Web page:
There is a lot of fiction circulating regarding the best use of artificial intelligence in human affairs, but many questions, and more importantly, failures, still remain unresolved, even today. A group of machine learning researchers at Stanford University worked together to answer a set of questions that have probably received more research attention than others, but which have remained unanswered.
The real question is, could artificial intelligence overcome these limitations at least on a limited basis? The answer appears to be “yes”: their AI-centric study attempted to see how humans and AI programs performed on different aspects of solving a Rubik’s Cube.
In their paper, they proposed, on the one hand, that AI would indeed be a better choice for solving the Rubik’s Cube. One would probably think that a Rubik’s Cube is kind of straightforward for humans as well as AI, but in a confusing and exhaustingly difficult problem, humans, indeed, were proven better than AI.
However, even when we assume that the success rate of AI in solving a Rubik’s Cube was 99 percent, we still find that humans still outperformed AI, something that they again confirmed in another study published by Cassilis recently.
Real and simulated difficulty
Let’s break it down: when humans analyzed the cube in the real world, they could easily see the cube and manipulate it – they were experienced Rubik’s Cube users. For the same study, though, they simulated 10,000 different Rubik’s Cube experiences, with 10 models of AI used.
The real human results stood out as obviously more complex than those recorded using the simulated AI. The tests revealed that the 10,000 Rubik’s Cube experiences not only required a higher level of cognitive ability, it involved more “social cues,” which translates to more “mental modeling” when resolving a problem. For an example of their skill level, computers performed better than humans in finding new angles. They were considered just as good at finding the best possible option as humans.
In another type of study the authors made up a set of 1,004 Rubik’s Cube configurations, and put them to the test using real human players. The results were again shown as being easier for human players than for the artificially intelligent versions.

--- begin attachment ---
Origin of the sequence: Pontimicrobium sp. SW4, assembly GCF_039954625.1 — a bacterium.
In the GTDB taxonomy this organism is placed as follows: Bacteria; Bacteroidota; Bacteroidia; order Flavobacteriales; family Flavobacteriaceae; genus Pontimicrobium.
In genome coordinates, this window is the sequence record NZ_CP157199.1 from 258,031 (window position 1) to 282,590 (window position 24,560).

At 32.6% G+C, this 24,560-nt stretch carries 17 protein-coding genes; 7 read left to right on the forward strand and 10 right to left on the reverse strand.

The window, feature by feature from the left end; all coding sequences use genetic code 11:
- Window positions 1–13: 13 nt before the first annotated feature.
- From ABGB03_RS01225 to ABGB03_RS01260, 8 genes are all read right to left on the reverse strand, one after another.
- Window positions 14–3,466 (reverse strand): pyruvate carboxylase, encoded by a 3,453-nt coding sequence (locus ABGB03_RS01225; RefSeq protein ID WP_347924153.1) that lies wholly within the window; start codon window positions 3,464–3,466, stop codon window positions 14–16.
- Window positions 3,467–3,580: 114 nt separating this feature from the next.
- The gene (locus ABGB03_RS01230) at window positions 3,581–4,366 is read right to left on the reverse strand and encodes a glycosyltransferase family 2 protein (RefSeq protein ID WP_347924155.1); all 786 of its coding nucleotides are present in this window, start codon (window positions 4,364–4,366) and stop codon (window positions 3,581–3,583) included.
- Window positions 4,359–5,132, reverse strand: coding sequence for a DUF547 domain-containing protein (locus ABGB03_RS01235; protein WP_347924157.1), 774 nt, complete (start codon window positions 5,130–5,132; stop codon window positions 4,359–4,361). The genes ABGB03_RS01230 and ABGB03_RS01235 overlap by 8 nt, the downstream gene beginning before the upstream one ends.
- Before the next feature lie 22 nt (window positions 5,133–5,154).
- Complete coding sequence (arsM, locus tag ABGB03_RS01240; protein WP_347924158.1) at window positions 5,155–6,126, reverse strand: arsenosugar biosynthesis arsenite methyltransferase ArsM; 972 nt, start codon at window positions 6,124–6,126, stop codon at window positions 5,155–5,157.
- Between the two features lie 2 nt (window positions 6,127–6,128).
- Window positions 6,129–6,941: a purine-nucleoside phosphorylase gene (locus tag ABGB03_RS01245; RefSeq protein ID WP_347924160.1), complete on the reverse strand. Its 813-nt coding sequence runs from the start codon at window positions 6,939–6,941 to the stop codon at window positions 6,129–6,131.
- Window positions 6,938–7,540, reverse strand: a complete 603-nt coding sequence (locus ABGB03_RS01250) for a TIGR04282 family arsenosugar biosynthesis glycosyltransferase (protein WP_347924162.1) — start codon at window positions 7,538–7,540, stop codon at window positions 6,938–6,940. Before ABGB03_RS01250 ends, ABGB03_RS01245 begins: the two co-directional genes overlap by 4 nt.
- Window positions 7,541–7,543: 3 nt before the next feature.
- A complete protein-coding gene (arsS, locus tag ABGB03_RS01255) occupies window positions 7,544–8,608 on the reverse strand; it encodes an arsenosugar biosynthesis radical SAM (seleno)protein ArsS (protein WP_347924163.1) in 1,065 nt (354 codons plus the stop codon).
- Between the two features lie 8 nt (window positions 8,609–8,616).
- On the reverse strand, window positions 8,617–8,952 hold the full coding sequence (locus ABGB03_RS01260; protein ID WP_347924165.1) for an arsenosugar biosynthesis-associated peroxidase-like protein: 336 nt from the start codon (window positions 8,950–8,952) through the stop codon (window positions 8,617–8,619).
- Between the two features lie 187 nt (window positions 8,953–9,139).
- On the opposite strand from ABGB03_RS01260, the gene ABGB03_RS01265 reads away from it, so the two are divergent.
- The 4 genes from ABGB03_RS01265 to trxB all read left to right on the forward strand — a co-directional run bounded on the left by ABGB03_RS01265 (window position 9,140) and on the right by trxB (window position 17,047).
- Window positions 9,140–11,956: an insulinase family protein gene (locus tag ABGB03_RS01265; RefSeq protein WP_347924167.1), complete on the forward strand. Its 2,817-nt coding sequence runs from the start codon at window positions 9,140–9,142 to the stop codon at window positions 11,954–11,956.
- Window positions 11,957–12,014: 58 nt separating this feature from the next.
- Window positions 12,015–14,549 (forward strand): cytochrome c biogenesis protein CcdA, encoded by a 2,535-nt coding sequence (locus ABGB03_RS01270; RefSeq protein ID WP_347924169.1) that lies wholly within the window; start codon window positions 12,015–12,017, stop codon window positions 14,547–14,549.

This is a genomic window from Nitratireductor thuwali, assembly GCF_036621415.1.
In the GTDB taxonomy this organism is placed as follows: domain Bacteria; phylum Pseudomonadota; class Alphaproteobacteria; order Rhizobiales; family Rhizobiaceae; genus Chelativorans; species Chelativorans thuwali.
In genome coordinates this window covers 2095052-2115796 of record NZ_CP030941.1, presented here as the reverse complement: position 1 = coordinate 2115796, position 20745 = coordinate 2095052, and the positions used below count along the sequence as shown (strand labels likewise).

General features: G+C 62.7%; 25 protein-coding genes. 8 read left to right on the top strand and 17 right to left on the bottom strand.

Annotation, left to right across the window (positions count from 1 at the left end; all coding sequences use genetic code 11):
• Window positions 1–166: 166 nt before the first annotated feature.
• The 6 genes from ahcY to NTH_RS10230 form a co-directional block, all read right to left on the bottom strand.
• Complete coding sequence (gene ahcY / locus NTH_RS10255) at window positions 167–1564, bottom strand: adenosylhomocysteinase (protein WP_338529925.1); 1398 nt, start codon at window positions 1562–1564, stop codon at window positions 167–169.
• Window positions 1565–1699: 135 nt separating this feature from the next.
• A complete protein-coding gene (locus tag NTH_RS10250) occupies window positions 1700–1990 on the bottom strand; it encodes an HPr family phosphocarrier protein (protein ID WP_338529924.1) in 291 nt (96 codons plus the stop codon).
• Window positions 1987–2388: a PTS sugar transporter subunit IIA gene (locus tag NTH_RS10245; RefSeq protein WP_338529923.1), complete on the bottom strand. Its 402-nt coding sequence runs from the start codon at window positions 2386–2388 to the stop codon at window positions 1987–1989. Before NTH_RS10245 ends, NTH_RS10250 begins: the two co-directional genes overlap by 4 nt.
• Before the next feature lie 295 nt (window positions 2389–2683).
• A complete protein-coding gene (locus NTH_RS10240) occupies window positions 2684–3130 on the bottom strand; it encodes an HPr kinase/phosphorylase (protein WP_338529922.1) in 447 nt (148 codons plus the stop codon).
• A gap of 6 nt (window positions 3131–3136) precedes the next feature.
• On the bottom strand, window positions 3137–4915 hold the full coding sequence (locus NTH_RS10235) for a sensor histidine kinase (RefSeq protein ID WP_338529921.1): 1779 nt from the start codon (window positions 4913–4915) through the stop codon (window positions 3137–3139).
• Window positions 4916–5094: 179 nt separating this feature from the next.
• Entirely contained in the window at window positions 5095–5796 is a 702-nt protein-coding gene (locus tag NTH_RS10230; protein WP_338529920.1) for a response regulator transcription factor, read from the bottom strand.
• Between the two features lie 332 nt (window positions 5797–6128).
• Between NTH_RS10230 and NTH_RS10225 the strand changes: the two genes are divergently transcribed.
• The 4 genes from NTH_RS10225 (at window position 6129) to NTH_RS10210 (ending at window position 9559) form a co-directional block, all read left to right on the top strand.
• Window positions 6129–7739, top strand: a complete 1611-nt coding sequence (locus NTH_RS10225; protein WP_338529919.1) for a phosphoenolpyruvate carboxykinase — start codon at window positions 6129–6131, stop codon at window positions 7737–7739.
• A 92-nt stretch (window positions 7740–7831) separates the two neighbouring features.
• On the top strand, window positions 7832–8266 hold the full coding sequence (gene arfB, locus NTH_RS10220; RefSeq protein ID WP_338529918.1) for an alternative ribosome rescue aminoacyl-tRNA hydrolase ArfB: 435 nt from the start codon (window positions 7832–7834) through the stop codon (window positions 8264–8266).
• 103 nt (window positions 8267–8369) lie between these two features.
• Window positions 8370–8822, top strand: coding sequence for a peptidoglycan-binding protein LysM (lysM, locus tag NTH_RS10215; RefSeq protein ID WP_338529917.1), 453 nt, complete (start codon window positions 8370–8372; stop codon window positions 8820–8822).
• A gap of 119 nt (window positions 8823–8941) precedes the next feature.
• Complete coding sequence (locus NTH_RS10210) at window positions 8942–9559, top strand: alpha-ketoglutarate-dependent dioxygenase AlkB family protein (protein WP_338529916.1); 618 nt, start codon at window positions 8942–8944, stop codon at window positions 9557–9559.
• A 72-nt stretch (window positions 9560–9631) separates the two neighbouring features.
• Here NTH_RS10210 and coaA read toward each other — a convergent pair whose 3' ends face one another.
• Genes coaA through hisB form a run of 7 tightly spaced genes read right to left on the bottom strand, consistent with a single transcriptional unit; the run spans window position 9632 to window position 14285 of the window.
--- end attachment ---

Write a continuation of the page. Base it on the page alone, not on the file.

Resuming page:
Problems with performance on the target were found to be an area of strong research that could benefit from both AI and human bias. Yet another example is the length of matches, which, surprisingly, was harder to program than human-versus-human bouts – a fact that researchers were completely surprised about.
The authors began their research in order to explore the problems faced by human technology. They began with the fact that humans have a tremendous amount of performance biases. Other studies have been indicating such biases for years. So, they worked on building their own “learning algorithm,” designed for unsupervised perception and perception of decoders.
Does it still matter for AI?
These researchers were clear about their intention to bring real artificial intelligence into the Rubik’s Cube problem. In the real world, a user doesn’t actually solve a Rubik’s Cube; they simply find the solution and store it in a computer, and if it’s just a part of a sample of a particular puzzle, or not much different from others, users would never create their own solutions.
In fact, by just looking at this bit of data, we can see that humans tend to show the kind of cognition and processing power that machines don’t have today. However, humans in our study still favored human-training AI as a solution, since they did not believe that their capability can be increased much at the individual level, and AI is not able to perform tasks currently limited to humans.
Hopefully, a change is not too far off, and then we will be able to use the knowledge of humans, and also the light of ethics, to bring about the kinds of powerful artificial intelligence solutions that we need. Until then, we will just have to be thankful that we have a keyboard and mouse, and a Rubik’s Cube!
Duff is a freelance science writer and storyteller. When he’s not exploring the mysteries of artificial intelligence, he writes about mind games, snake oil salesmen, seances, “grandpa-to-grandma” child reunions, the predictive personality traits of active geriatrics, and the almost-real nature of DD Tiles.